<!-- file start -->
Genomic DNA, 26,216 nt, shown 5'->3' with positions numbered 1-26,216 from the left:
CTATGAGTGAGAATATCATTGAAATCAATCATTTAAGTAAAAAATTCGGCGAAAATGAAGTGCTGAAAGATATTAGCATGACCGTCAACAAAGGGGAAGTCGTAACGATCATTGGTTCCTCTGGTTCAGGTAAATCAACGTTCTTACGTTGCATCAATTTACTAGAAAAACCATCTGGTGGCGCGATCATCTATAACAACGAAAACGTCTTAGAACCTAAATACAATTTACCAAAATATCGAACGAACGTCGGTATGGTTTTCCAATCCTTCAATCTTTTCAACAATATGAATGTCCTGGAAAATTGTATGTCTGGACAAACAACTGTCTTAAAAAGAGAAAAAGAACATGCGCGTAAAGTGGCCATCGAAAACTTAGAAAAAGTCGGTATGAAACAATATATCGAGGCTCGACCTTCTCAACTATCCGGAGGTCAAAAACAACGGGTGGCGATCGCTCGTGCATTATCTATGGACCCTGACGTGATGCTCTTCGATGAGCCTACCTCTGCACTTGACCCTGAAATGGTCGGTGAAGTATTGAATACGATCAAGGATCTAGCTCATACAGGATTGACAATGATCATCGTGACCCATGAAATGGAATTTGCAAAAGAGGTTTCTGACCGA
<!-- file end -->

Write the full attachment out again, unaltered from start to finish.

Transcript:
Genomic DNA, 26,216 nt, shown 5'->3' with positions numbered 1-26,216 from the left:
CTATGAGTGAGAATATCATTGAAATCAATCATTTAAGTAAAAAATTCGGCGAAAATGAAGTGCTGAAAGATATTAGCATGACCGTCAACAAAGGGGAAGTCGTAACGATCATTGGTTCCTCTGGTTCAGGTAAATCAACGTTCTTACGTTGCATCAATTTACTAGAAAAACCATCTGGTGGCGCGATCATCTATAACAACGAAAACGTCTTAGAACCTAAATACAATTTACCAAAATATCGAACGAACGTCGGTATGGTTTTCCAATCCTTCAATCTTTTCAACAATATGAATGTCCTGGAAAATTGTATGTCTGGACAAACAACTGTCTTAAAAAGAGAAAAAGAACATGCGCGTAAAGTGGCCATCGAAAACTTAGAAAAAGTCGGTATGAAACAATATATCGAGGCTCGACCTTCTCAACTATCCGGAGGTCAAAAACAACGGGTGGCGATCGCTCGTGCATTATCTATGGACCCTGACGTGATGCTCTTCGATGAGCCTACCTCTGCACTTGACCCTGAAATGGTCGGTGAAGTATTGAATACGATCAAGGATCTAGCTCATACAGGATTGACAATGATCATCGTGACCCATGAAATGGAATTTGCAAAAGAGGTTTCTGACCGA